How to bea better student
FROM A DISTANCE - Veronica Pedrosa (The Philippine Star) - January 25, 2020 - 12:00am

I admit it, I was the obnoxious Asian girl at the front of the class who knew all the answers.

It’s excruciating to remember those days, now that I’m a student in formal education again. True to form, it turns out I know a lot of the answers at my Tagalog for Beginners class at the School of Oriental and African Studies in London. I apologise in advance to my classmates for being such a pain. We’re covering basic conversation on a range of topics which isn’t so hard for me, having learnt to BS my way through a conversation with my colleagues during my years at ABS-CBN. Back then I was the obnoxious kid with the weird accent, veteran journalists were mostly kind to me and I provided comic relief with my frequent mistakes though I realise now how much patience they exercised, to put up with me. It means that I have basic vocabulary but I’ve always puzzled over grammar and native speakers couldn’t really answer my questions about it because it just comes the patterns of the language come naturally to them.

It’s a real joy finding the answers to questions I’ve had for years with the motley crew that makes up my class. Four of us are partly or fully Filipino but because we’ve grown up overseas never learnt it properly. The rest are learning because they want to make an effort for their Filipino partners or are doing postgraduate research, from as far afield as China, Germany, Colombia and New Zealand.

According to SOAS, it’s the 6th most spoken language in the US and the 18th in the UK where interest in learning about Philippine culture is growing steadily. There are an estimated 250,000 Filipinos living here, and there is an increasing number of second and third generation Filipino-British heritage-learners.

I really admire everyone, but particularly the non-Filipinos in the class for committing the time and mental space to learn a new language. I think it requires an open mind and heart to put yourself in a position where you don’t know anything and take yourself out of your comfort zone in the first place, even before any actual learning takes place.

Learning can be a consolation in itself. “The best thing for being sad,” replied Merlin, beginning to puff and blow, “is to learn something. That’s the only thing that never fails. You may grow old and trembling in your anatomies, you may lie awake at night listening to the disorder of your veins, you may miss your only love, you may see the world about you devastated by evil lunatics, or know your honour trampled in the sewers of baser minds. There is only one thing for it then — to learn. Learn why the world wags and what wags it. That is the only thing which the mind can never exhaust, never alienate, never be tortured by, never fear or distrust, and never dream of regretting. Learning is the only thing for you. Look what a lot of things there are to learn.”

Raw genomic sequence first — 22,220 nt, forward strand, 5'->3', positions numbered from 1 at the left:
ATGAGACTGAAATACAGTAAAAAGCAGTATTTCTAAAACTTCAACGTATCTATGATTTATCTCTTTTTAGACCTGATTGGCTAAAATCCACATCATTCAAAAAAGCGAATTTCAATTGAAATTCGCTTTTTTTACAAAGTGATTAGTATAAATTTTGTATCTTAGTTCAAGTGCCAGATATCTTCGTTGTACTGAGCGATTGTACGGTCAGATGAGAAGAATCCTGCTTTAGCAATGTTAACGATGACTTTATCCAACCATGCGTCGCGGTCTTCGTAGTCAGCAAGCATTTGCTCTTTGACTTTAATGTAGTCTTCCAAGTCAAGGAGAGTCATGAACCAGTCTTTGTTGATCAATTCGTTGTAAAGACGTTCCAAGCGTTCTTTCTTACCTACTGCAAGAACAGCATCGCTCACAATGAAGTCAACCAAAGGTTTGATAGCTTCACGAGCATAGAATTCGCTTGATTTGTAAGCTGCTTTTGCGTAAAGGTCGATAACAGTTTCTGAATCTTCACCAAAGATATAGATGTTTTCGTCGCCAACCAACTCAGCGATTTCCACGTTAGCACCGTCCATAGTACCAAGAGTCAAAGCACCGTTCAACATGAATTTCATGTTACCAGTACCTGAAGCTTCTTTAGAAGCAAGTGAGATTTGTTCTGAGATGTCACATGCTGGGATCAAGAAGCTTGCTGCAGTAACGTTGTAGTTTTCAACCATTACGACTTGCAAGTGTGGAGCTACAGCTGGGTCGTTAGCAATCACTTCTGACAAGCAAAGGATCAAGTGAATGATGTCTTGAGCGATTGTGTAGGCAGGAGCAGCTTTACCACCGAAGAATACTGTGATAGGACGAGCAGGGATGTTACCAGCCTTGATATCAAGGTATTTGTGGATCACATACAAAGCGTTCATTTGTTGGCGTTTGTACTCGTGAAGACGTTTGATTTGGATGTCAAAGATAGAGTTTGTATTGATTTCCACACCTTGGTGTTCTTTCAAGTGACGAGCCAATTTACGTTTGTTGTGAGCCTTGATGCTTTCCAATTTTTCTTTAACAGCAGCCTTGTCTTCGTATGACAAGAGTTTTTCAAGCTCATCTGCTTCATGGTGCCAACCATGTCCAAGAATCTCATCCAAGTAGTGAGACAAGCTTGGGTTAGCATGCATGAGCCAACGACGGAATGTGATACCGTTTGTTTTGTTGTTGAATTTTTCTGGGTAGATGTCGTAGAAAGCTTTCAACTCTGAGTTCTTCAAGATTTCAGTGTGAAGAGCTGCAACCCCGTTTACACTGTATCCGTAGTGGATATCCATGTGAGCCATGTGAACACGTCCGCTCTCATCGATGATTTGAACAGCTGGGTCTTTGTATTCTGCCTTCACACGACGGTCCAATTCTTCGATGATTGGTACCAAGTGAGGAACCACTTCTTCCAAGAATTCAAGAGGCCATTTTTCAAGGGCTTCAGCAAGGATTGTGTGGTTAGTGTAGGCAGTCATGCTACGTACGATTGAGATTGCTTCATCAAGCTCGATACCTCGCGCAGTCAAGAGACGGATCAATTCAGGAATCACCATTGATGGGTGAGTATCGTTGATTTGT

I’m joining the rest of my household becoming a student, both my children are in full-time education and I’m benefiting from the scholarly atmosphere. I’ve been thinking, through and with them, about what it takes to be a successful student. Of course some people’s brains are simply wired to be clever, they’ve won the genetic lottery for a cognitive edge and are born with perception, memory, judgment, and reasoning. But there’s a lot that every student can do to improve their performance, and even that’s something to learn.

Students nowadays have a lot more support with the actual process of learning, identifying non-cognitive skills and how to develop them in really practical ways. It’s so much better than nagging the kids to do more homework or practice!

There’s a lot of literature out there, but the most accessible I’ve come across so far is from author Steve Oakes who’s co-written several books. He’s been a teacher for more than 20 years and is the father of three and bring all his life experience to bear on the way he thinks about encouraging students to do better.

There are five aspects to what he calls “the student mindset”: vision, effort, systems, practice and attitude, or VESPA for short. None of his ideas are rocket-science but they are solidly backed by psychology and education research and he sets out a toolkit activities for transforming student commitment, motivation and productivity.

For vision, the question is how well do you know what you want to achieve? It’s the thing that gives you purpose and passion. For effort, how many hours of independent work do you do? For systems, how do you organise your time and different kinds of learning? For practice, what kind of work do you do to practice? In other words how strategic are you about what kind of learning suits you best? And for attitude, how do you respond to setbacks?

It’s the approach to learning that I really appreciate, very considered and realistic about the psychological challenges involved in learning that can eliminate the awful sense of doom that I certainly felt as a student when I realised I hadn’t studied anywhere near as much as I was supposed to.

I’m definitely going to see if these ideas can help me create a way of studying that really suits me and that will have me speaking perfect Tagalog. There are exercises I can share with my children about dealing with dips in motivation and actively shaping what kind of studying is best to do according to their actual level of attention at any time and the urgency of the work according to deadlines and test dates. I just need to put together a strategy to get them to listen to me.

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